REVIEW: Illuminations by T. Kingfisher
Rosa Mandolini knows in her heart that her family are the greatest painters of magical illuminations in the city. But the eccentric Studio Mandolini has fallen on hard times and the future is no longer certain. While trying to help her family, Rosa discovers a strange magical box protected by a painted crow. But when she finds a way to open the box, she accidentally releases the Scarling, a vicious monster determined to destroy the Mandolini family at any cost.
With the aid of her former best friend and a painted crow named Payne, it’s up to Rosa to stop the Scarling before it unmakes the magical paintings that keep the city running, and hopefully save her family in the process!
Dear Ms. Kingfisher,
This is truly a book aimed straight at middle grade age readers. As such it falls into the same group I’ve put “Minor Mage” and “A Wizards Guide to Defensive Baking” – fine but not in the same league as the Saint of Steel Paladin books or “Nettle and Bone.” But it’s also not as dark as the adult level books. The stakes are lower, actually, and I think the lessons to be learned about envy, jealousy, friendship, and working together are the main things to take away from it.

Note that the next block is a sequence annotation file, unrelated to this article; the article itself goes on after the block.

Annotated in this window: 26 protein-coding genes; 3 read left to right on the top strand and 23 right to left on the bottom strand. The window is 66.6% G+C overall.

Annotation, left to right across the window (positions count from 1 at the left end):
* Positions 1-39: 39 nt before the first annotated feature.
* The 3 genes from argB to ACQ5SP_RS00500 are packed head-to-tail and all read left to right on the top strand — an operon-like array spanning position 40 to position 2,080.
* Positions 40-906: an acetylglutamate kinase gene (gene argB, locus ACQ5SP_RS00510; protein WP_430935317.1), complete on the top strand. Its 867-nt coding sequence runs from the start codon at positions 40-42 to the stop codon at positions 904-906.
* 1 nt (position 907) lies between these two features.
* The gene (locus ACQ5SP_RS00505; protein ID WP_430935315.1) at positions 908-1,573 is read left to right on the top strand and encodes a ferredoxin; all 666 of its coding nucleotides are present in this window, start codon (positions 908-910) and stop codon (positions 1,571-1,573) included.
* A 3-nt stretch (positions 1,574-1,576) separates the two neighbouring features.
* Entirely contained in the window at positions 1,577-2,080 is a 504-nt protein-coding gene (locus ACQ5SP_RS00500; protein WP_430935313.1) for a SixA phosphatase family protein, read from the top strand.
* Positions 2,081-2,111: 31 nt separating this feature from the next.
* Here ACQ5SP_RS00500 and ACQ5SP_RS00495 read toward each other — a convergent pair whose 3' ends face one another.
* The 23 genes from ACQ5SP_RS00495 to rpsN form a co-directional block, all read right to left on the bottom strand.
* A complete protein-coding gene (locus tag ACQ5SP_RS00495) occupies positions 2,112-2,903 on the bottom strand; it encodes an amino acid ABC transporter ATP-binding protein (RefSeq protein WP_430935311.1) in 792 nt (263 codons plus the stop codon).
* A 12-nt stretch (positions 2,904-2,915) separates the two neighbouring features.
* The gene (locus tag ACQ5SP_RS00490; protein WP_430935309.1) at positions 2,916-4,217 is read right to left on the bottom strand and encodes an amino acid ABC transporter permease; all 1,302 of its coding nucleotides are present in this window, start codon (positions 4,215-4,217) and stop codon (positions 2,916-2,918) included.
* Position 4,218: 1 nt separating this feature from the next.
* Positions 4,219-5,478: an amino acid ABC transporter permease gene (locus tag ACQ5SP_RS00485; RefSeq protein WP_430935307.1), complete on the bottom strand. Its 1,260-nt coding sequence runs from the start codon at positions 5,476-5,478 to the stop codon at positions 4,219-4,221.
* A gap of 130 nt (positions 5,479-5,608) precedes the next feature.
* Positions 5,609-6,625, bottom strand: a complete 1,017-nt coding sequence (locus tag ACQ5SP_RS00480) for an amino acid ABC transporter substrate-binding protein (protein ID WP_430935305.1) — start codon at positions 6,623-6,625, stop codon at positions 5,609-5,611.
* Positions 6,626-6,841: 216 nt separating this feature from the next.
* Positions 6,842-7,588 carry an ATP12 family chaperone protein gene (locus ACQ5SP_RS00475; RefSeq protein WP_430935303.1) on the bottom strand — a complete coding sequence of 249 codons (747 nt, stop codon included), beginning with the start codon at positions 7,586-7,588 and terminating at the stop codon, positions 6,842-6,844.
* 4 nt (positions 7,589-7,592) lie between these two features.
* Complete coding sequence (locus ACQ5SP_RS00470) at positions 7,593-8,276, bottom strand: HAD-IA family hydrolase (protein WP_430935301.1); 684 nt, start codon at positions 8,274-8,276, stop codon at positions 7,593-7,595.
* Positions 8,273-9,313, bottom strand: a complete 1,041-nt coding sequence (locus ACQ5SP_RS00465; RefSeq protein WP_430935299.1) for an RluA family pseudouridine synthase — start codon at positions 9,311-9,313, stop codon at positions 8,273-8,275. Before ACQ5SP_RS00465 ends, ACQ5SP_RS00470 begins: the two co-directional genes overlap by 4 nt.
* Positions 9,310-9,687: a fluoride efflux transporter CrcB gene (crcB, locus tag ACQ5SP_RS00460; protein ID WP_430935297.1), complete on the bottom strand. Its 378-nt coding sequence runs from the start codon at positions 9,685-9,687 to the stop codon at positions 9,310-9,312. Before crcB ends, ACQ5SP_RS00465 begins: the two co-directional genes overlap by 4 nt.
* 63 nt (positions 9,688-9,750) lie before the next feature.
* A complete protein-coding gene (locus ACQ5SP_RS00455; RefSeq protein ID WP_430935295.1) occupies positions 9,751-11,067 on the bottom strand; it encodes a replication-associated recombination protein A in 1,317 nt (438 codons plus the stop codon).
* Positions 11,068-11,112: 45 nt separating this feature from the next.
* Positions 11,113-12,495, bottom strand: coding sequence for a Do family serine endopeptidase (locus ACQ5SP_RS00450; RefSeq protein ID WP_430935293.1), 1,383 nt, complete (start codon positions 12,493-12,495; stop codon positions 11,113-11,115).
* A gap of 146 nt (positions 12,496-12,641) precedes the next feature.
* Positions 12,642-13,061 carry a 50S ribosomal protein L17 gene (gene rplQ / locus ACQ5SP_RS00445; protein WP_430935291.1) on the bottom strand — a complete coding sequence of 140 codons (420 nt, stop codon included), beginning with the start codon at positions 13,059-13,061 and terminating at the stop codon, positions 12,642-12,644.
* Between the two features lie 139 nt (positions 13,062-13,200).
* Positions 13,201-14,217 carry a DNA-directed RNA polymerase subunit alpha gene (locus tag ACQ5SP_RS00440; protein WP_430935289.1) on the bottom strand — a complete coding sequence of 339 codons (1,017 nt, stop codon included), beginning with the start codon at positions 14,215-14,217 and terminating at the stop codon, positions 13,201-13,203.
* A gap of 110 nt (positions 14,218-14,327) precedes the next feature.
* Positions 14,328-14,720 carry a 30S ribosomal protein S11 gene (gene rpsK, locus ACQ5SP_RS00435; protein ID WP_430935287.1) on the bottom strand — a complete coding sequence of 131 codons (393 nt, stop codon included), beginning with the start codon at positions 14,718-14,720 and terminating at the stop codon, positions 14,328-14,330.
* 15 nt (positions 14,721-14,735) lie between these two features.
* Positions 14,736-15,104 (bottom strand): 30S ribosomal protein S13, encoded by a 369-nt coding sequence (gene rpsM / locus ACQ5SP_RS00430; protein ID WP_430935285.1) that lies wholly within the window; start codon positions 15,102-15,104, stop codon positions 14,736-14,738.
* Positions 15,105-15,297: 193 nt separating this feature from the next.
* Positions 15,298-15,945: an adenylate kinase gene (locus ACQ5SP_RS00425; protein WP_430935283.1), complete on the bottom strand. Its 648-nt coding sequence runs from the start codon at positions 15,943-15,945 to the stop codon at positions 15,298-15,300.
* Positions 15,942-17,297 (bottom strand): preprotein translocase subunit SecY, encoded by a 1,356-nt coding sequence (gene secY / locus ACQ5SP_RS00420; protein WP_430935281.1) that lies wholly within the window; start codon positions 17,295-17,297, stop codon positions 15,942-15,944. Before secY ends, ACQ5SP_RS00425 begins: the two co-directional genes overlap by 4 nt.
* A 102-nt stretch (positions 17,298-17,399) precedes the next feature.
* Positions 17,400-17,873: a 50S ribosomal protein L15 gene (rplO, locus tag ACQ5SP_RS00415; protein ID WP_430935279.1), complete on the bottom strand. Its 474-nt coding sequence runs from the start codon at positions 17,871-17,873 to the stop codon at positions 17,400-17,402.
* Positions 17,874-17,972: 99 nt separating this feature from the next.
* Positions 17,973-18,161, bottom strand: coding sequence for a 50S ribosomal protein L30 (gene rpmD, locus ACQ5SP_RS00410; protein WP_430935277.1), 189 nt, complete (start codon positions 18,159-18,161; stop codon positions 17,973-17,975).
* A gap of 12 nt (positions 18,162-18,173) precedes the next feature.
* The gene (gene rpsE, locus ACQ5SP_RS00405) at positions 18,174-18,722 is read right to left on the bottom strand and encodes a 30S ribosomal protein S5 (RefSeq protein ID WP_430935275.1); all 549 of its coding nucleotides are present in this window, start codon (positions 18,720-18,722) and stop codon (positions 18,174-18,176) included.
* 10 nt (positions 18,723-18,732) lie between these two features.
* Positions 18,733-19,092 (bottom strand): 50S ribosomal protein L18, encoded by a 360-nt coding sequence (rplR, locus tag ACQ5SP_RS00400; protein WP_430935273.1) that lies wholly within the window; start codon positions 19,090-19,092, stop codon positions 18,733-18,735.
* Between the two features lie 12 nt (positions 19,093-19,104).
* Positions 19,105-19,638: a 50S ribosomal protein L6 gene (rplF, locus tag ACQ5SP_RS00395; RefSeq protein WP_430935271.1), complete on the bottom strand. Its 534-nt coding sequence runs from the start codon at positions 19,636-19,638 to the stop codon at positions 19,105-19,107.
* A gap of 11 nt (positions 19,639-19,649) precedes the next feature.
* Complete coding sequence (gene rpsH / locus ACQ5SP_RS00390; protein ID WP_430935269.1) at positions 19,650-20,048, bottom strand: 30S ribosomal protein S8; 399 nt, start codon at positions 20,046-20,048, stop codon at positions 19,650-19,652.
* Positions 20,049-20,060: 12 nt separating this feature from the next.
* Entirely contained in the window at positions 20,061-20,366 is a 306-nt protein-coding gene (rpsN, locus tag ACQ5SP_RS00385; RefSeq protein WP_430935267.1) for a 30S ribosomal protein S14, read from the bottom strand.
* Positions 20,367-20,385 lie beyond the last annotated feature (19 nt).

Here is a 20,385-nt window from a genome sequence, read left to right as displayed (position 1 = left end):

There is a heap of backstory in the first 20% of the book. It’s important, I could tell it would be important to the story and I’ve read worse info-dumps in my time but it is a whole lot of going nowhere fast to wade through before the actual action kicks off and things get interesting.
Even after the action starts though, the book shows its intended audience. As I said, “Illuminations” is absolutely a middle grade story. The heroine is eleven (almost twelve) and has thought processes and “talking herself into believing that things aren’t as bad as she actually knows they are” that I feel most of us adults will remember. She’s let something awful loose and hopes that she can fix it or – at times – that it will just go away and everything will be fine.
Rosa believes Payne, the crow, when he tells her not to spill the beans to her family about what she’s done. They can clear this up and letting others in on the secret will only make things worse. Insert lesson about trusting family and the emotional weight of lies. To his credit, Payne has seen what happens when this type of magic is free to wreak havoc so what he’s told her isn’t exactly bad advice. But Rosa still learns some lessons about believing everything someone tells you.
The magic is actually pretty cool and I enjoyed seeing it in action. One complaint I have is that just when Rosa and her family are backed into another corner, “something” is learned or Payne fesses up about another thing he didn’t mention earlier that gives them some breathing space. I think these action scenes will play well for people used to watching fantasy onscreen as they’re very well described though not too over described. They did tend to go on a bit with even more of the same yet bigger but the final message delivered is that working and pulling together helps make you better. I do have to say, thumbs up for the chirping fanged radishes. B-